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eu recomendo esse que já inicia em 22 de Janeiro

Data Analysis

Jeff Leek

Learn about the most effective data analysis methods to solve problems and achieve insight.
Watch intro video
Next Session:
Jan 22nd 2013 (8 weeks long)
Workload: 3-5 hours/week 

About the Course

You have probably heard that this is the era of “Big Data”. Stories about companies or scientists using data to recommend movies, discover who is pregnant based on credit card receipts, or confirm the existence of the Higgs Boson regularly appear in Forbes, the Economist, the Wall Street Journal, and The New York Times. But how does one turn data into this type of insight? The answer is data analysis and applied statistics. Data analysis is the process of finding the right data to answer your question, understanding the processes underlying the data, discovering the important patterns in the data, and then communicating your results to have the biggest possible impact. There is a critical shortage of people with these skills in the workforce, which is why Hal Varian (Chief Economist at Google) says that being a statistician will be the sexy job for the next 10 years.

This course is an applied statistics course focusing on data analysis. The course will begin with an overview of how to organize, perform, and write-up data analyses. Then we will cover some of the most popular and widely used statistical methods like linear regression, principal components analysis, cross-validation, and p-values. Instead of focusing on mathematical details, the lectures will be designed to help you apply these techniques to real data using the R statistical programming language, interpret the results, and diagnose potential problems in your analysis. You will also have the opportunity to critique and assist your fellow classmates with their data analyses.

About the Instructor(s)

Jeff Leek is an Assistant Professor of Biostatistics at the Johns Hopkins Bloomberg School of Public Health and co-editor of the Simply Statistics Blog. He received his Ph.D. in Biostatistics from the University of Washington and is recognized for his contributions to genomic data analysis and statistical methods for personalized medicine. His data analyses have helped us understand the molecular mechanisms behind brain development, stem cell self-renewal, and the immune response to major blunt force trauma. His work has appeared in the top scientific and medical journals Nature, Proceedings of the National Academy of Sciences, Genome Biology, and PLoS Medicine. He created Data Analysis as a component of the year-long statistical methods core sequence for Biostatistics students at Johns Hopkins. The course has won a teaching excellence award, voted on by the students at Johns Hopkins, every year Dr. Leek has taught the course.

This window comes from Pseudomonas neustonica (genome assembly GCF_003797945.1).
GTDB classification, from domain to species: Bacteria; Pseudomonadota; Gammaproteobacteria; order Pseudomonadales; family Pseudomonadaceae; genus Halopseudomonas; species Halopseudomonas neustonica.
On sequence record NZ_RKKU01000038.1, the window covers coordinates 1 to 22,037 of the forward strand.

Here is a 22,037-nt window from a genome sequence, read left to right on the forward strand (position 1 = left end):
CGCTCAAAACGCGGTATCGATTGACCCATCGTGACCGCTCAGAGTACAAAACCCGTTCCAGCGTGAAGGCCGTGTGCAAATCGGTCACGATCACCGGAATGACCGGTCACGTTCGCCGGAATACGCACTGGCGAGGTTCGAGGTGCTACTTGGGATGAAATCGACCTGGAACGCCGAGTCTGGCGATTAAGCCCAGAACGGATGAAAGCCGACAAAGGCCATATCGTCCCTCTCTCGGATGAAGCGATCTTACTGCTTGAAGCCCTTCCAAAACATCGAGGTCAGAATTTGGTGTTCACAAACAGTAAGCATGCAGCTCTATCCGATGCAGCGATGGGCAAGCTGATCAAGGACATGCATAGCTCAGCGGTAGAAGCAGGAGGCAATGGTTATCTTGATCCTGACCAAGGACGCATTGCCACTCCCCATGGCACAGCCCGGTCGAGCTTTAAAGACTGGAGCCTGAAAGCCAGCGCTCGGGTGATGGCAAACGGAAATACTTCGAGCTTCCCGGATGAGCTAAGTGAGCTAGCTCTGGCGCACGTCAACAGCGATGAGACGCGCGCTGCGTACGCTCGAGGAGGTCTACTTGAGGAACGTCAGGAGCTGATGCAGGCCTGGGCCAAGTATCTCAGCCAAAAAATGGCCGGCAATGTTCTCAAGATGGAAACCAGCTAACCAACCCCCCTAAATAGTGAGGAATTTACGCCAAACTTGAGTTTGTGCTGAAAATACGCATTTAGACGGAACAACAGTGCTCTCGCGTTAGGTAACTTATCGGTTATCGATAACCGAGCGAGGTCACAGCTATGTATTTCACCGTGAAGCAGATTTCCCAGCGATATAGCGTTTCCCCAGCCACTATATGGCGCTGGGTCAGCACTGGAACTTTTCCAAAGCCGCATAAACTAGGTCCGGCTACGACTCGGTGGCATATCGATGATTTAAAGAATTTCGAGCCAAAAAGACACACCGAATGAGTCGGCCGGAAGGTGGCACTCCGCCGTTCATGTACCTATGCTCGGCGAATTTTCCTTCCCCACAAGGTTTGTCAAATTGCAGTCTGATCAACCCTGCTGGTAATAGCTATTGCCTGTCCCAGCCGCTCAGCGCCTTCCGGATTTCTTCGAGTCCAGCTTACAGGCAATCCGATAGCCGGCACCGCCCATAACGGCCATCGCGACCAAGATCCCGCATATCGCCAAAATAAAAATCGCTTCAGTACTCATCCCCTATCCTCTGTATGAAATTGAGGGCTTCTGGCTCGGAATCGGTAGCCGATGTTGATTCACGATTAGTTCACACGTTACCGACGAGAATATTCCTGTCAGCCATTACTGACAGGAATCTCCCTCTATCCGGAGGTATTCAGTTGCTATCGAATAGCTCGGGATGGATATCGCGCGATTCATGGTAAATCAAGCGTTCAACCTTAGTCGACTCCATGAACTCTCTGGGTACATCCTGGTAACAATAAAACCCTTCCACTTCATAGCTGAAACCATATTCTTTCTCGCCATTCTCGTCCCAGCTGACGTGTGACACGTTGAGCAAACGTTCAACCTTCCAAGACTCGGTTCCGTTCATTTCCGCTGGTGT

Recommended Background

Some familiarity with the R statistical programming language ( and proficiency in writing in English will be useful. At Johns Hopkins, this course is taken by first-year graduate students in Biostatistics.

Course Format

The course will consist of lecture videos broken into 8-10 minute segments. There will be two major data analysis projects that will be peer-graded with instructor quality control.  Course grades will be determined by the data analyses, peer reviews, and bonus points for answering questions on the course message board.


  • How is this course different from “Computing for Data Analysis”?
    This course will focus on how to plan, carry out, and communicate analyses of real data sets. While we will cover the basics of how to use R to implement these analyses, the course will not cover specific programming skills. Computing for Data Analysis will cover some statistical programming topics that will be useful for this class, but it is not a prerequisite for the course.
  • What resources will I need for this class?
    A computer with internet access on which the R software environment can be installed (recent Mac, Windows, or Linux computers are sufficient).
  • Do I need to buy a textbook?
    There is no standard textbook for data analysis. The course lectures will include pointers to free resources about specific statistical methods, data sources, and other tools for data analysis.

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